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    13. Discharge rules by the way fuck critics who said otherwise

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    14. One last thing. Working class is a red herring. I don't think it necessarily means dumb and generic.

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    15. I mean, you are talking to a death-worshiper, so yeah I guess we differ there.

      "Why listen to _____ when there's smarter music?" Sure, if that's what you want then don't listen to deathcore! I'm not saying you SHOULD enjoy With Dead Hands Rising. The impression I get is that you come to extreme music looking for the same kind of enjoyment you'd get from listening to, say, a Velvet Underground album. You are drawn to the intensity, but you're listening more with your brain than your body. That's perfectly possible, and perfectly fine. Listeners like me, though, are ALSO interested in another kind of experience--the visceral rush of pure heaviness and speed, the feeling of wanting to punch through a wall, etc. So for us, deathcore can be compelling if it's well-written. And that's another thing..."smart" isn't just about a band's sound or thematic concerns, it's about how songs are constructed, and there's no reason deathcore can't be smart in that way.

      Which brings me to Korn: why listen to them? Because if you don't, you're missing out on some really well-crafted pop songs and one of the most uniquely unnerving sounds of the 90s. I mean, I never get the feeling "Man i could really use some Korn right now," just as I rarely feel the urge to bump deathcore, but it's definitely not something you should look down on.

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    16. To the last three comments

      1. Listening to something for the lulz is as incomprehensible to me as listening to it for the mosh kicks is to you. Flipper has always struck me as a band that wanted to be like the iconoclastic, "difficult" bands they idolized, but mistook mere unpleasantness for anything genuinely powerful or challenging. They fetishized the superficial scuzz rather than the things that made earlier noisy punk bands worth listening to.

      2. Sure, because in the last five years the tastemakers have decided that Discharge is cool. Honestly, though, a better example from me would've been GBH or Broken Bones--these things are still definitively excluded from the college radio narrative.

      3. No, it's absolutely relevant. I'm not saying you're prejudiced against working-class people or all working-class culture. There will always be working-class music that appeals to bourgeois aesthetic values. The idea that music should be Art, and that Art entails a certain kind of "intelligence"/originality/authenticity, is just a typical assumption of the college-educated middle class connoisseur.

      Maybe open your ears was the wrong word. If it's not what you're looking for, don't listen to it. But try and realize that what you desire in music isn't the sum total of what it can give.

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    17. Anyways... sorry if any of this came off as rude, I'm not good at mincing words. And thanks very much for seeking a real conversation instead of just calling me a "deathcore-loving faggot" or whatever. You've been pretty much the ideal Anonymous, and I hope you keep reading/commenting.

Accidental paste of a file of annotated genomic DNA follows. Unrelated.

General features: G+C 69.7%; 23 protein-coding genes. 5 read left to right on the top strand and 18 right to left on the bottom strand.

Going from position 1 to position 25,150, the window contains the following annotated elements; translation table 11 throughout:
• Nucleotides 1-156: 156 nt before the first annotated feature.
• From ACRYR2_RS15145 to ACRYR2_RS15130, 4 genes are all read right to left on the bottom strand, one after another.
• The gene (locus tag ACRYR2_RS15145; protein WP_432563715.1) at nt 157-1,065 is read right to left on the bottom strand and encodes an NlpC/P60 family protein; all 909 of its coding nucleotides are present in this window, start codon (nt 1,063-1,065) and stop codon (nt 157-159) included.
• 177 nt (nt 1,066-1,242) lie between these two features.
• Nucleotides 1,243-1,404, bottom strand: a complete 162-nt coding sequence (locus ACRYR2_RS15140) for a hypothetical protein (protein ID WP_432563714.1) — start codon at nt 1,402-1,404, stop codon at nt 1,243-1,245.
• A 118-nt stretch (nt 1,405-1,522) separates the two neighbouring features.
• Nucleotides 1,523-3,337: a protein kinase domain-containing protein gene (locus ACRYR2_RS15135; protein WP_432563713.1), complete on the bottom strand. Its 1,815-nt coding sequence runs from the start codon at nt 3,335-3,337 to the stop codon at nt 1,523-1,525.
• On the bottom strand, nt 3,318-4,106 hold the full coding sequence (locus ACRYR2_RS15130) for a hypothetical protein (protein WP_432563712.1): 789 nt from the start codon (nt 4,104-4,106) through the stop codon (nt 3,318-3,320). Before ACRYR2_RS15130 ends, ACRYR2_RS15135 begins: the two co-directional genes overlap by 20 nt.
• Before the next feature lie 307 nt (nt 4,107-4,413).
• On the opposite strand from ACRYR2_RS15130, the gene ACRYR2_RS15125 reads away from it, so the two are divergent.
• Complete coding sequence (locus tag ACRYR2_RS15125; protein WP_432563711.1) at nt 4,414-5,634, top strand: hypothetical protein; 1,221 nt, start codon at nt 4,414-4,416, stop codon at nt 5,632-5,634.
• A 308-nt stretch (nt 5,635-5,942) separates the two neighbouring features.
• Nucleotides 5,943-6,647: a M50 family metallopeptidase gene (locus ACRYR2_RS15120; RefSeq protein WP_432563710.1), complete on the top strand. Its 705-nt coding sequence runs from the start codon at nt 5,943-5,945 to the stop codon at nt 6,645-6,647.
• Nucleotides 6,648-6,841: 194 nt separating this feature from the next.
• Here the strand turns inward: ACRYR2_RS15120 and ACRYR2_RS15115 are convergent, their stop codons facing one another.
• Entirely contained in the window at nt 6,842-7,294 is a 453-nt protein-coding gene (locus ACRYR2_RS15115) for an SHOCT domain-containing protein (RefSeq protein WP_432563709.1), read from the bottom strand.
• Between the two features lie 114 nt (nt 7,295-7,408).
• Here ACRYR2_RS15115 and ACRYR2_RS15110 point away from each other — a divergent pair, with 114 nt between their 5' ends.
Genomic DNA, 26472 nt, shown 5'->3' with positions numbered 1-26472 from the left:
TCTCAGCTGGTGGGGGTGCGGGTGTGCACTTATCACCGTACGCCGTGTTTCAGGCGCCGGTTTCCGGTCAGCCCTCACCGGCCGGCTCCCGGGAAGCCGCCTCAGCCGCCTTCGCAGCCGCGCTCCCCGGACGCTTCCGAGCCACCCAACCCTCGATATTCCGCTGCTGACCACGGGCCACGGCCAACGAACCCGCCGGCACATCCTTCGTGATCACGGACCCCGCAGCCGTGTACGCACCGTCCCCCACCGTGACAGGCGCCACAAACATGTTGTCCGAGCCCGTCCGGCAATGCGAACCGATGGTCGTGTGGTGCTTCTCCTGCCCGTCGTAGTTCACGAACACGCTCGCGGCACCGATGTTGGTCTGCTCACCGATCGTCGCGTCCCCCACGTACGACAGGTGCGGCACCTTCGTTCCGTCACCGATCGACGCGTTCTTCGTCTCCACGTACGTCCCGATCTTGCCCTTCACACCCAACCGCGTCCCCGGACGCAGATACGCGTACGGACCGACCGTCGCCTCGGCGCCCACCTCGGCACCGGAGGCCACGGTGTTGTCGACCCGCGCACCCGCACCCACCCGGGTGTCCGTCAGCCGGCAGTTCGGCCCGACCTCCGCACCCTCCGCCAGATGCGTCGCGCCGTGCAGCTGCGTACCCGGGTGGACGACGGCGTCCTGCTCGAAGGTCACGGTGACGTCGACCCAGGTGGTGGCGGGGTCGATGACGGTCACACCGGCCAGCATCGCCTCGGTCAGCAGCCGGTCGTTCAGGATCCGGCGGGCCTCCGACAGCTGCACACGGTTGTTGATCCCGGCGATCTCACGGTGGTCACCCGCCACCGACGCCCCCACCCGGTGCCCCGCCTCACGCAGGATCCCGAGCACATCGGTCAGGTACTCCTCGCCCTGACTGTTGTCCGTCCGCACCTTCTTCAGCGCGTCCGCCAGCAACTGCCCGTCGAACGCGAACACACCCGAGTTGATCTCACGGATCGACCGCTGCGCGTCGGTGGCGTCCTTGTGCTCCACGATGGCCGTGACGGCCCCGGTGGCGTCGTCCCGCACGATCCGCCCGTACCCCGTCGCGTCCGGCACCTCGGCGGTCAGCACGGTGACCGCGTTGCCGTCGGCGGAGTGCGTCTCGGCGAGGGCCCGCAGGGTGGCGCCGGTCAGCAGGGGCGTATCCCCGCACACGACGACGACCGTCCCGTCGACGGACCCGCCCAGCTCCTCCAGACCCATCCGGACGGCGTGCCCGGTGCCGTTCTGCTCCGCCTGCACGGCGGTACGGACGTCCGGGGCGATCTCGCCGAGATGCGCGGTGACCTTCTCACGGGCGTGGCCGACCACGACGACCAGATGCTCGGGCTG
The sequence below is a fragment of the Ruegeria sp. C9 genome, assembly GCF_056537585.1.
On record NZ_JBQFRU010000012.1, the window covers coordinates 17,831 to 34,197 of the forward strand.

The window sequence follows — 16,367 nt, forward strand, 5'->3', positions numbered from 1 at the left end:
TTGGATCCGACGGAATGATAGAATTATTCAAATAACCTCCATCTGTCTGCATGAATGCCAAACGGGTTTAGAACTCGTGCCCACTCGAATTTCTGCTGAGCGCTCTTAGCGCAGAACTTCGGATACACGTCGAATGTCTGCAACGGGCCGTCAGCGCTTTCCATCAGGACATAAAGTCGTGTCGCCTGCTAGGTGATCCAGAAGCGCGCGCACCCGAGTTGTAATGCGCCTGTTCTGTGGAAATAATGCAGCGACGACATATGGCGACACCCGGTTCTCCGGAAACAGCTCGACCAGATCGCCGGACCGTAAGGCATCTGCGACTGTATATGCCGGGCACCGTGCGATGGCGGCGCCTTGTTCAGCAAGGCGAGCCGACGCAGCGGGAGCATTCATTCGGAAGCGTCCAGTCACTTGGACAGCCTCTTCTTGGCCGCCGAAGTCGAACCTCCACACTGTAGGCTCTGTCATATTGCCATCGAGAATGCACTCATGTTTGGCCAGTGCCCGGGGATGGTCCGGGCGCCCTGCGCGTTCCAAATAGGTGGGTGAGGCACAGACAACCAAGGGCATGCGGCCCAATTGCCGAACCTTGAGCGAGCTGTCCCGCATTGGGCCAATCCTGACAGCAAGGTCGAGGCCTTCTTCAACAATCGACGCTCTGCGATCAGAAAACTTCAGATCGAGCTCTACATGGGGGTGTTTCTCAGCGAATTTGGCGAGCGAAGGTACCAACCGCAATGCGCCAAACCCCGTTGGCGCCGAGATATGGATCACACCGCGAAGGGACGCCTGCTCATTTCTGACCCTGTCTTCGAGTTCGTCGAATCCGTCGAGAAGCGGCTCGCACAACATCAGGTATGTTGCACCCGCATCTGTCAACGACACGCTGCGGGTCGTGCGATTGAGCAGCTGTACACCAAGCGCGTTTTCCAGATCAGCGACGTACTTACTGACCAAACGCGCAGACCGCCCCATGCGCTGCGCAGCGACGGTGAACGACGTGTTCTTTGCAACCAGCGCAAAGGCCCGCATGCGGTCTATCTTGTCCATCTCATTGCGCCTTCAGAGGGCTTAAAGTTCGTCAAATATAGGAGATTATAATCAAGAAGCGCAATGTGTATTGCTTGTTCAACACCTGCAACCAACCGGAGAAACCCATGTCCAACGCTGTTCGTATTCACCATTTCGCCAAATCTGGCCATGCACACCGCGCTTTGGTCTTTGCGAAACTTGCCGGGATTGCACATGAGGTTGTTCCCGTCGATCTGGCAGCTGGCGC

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    18. Man, I don't know college radio from Kerrang from Barney the dinosaur, I just like what I like.

      Anyway, deathcore/Korn shit aside (we come from different galaxies and I think that subject has been exhausted): "for the lulz" is a pretty egregious misunderstanding of Flipper! (Even though I did emphasize they were a bunch of trolls.) The crazy thing is there's nothing but positivity beneath all that negativity and "scuzz"; case in point, the lyrics to stuff like 'Life' and 'Ever'. "Ever see a couple kissing and get sickened by it? ... I have. So what?" And can you really accuse a band that did nursery rhyme covers of having artistic pretensions?

      They were trying to make punk take a good hard look at itself, while maintaining a sort of eerie subtlety and depth that betrayed their "stoner" sense of humor. Their live stuff was like the goddamn apocalypse.

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    19. "No, it's absolutely relevant. I'm not saying you're prejudiced against working-class people or all working-class culture. There will always be working-class music that appeals to bourgeois aesthetic values. The idea that music should be Art, and that Art entails a certain kind of "intelligence"/originality/authenticity, is just a typical assumption of the college-educated middle class connoisseur."

      "Artistic merit"/"working class" is a loaded dichotomy, and I don't place much stake in it. All I'm saying is deathcore to me is like wading unpleasantly through a kiddy pool and getting my ass wet, to put it simply.

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    20. Hah! Deathcore IS undoubtedly a kiddie pool, I'll give you that.

      As far as all that business about class and music history that I (stupidly) introduced, I think it pulls us into territory too complex to explore anymore here. Just to clarify, I certainly wasn't suggesting some rigid dichotomy between Art Rock and Pub Rock, or whatever. Rather, I was suggesting that by looking down on all "tough guy" music you might unintentionally be perpetuating it.